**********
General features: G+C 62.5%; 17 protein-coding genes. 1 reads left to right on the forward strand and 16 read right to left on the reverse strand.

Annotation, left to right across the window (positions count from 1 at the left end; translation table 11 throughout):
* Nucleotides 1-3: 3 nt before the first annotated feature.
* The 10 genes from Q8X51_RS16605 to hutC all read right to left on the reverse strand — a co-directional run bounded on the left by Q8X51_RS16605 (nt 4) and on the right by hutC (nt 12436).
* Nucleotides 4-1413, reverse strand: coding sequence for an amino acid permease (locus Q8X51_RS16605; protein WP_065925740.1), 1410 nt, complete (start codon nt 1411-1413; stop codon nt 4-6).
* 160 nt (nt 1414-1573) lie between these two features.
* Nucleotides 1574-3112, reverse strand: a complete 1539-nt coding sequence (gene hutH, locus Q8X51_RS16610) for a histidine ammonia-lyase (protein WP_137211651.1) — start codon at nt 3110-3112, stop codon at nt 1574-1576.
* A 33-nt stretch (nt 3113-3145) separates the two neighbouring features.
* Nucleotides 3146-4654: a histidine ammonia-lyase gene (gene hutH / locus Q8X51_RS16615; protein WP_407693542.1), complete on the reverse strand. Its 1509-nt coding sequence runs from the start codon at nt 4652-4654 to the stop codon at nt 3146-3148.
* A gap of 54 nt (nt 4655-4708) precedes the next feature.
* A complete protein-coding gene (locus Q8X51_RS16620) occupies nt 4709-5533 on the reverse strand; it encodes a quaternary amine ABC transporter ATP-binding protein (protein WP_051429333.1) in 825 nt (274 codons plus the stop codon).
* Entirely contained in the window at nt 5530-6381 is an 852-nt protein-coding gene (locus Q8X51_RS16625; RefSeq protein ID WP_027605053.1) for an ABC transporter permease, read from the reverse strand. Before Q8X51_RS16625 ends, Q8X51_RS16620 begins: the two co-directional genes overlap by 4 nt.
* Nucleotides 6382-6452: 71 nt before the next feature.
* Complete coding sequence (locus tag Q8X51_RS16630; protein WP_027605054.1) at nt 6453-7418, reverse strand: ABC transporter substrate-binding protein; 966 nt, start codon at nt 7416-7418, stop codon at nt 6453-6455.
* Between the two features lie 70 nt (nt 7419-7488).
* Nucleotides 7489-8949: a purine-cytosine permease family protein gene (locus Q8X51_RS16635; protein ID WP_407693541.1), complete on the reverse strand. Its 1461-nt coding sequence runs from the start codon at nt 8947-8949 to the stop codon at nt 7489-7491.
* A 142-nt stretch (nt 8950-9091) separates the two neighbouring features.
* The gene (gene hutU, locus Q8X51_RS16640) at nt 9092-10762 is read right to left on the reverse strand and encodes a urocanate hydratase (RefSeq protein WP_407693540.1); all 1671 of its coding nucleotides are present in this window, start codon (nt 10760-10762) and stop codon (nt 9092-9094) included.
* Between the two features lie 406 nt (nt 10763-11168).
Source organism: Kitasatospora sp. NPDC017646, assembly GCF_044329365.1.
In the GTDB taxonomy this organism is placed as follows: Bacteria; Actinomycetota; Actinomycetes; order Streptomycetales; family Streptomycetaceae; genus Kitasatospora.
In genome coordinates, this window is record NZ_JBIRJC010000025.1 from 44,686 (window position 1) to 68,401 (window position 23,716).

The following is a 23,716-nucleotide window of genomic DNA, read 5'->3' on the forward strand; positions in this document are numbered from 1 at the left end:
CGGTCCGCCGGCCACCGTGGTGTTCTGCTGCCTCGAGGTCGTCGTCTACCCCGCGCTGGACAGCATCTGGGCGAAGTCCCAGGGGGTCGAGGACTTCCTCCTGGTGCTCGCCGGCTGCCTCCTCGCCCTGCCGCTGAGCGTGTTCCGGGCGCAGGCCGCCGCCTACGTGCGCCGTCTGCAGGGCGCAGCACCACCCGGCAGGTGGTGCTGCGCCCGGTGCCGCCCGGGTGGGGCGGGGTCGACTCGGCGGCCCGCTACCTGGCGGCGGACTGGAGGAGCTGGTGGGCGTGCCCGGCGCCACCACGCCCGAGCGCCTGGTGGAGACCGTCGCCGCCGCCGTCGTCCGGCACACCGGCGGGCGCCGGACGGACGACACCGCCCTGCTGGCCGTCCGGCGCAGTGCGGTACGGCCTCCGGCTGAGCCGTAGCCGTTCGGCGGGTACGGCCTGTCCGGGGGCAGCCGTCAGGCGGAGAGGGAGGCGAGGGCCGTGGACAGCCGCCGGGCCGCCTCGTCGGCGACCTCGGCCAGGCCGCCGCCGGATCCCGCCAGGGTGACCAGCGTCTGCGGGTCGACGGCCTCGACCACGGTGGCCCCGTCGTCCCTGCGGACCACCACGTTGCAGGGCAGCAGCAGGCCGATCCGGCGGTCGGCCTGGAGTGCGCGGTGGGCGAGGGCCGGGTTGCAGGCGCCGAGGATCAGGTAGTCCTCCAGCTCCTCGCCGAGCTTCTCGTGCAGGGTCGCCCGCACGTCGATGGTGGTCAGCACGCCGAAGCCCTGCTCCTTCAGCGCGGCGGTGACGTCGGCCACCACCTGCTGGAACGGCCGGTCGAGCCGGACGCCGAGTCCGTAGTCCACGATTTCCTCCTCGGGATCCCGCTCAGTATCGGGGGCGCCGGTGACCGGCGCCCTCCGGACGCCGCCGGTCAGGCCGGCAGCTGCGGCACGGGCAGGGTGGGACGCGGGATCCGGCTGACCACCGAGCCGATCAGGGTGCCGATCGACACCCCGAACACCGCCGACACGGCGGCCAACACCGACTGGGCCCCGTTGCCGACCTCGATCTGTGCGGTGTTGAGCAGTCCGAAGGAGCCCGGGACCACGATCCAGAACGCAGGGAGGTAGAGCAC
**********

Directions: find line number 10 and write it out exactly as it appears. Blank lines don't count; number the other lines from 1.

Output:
* A gap of 54 nt (nt 4655-4708) precedes the next feature.